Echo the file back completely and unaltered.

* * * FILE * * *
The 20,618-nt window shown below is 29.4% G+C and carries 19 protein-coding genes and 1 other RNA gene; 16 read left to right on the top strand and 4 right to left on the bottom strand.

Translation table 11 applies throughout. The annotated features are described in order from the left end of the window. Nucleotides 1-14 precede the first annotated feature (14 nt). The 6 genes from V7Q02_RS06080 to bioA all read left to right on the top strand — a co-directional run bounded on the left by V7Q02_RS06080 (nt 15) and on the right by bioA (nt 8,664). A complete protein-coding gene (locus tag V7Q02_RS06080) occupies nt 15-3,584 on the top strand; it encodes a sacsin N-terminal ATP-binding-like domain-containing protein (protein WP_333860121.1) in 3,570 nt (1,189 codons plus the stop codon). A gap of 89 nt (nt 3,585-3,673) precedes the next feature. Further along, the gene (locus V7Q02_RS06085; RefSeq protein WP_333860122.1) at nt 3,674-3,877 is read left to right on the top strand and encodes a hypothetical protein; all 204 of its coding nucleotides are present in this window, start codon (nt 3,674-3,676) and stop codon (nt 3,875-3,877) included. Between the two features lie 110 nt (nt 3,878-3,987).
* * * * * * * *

The 20,618-nt window shown below is 29.4% G+C and carries 19 protein-coding genes and 1 other RNA gene; 16 read left to right on the top strand and 4 right to left on the bottom strand.

Translation table 11 applies throughout. The annotated features are described in order from the left end of the window. Nucleotides 1-14 precede the first annotated feature (14 nt). The 6 genes from V7Q02_RS06080 to bioA all read left to right on the top strand — a co-directional run bounded on the left by V7Q02_RS06080 (nt 15) and on the right by bioA (nt 8,664). A complete protein-coding gene (locus tag V7Q02_RS06080) occupies nt 15-3,584 on the top strand; it encodes a sacsin N-terminal ATP-binding-like domain-containing protein (protein WP_333860121.1) in 3,570 nt (1,189 codons plus the stop codon). A gap of 89 nt (nt 3,585-3,673) precedes the next feature. Further along, the gene (locus V7Q02_RS06085; RefSeq protein WP_333860122.1) at nt 3,674-3,877 is read left to right on the top strand and encodes a hypothetical protein; all 204 of its coding nucleotides are present in this window, start codon (nt 3,674-3,676) and stop codon (nt 3,875-3,877) included. Between the two features lie 110 nt (nt 3,878-3,987).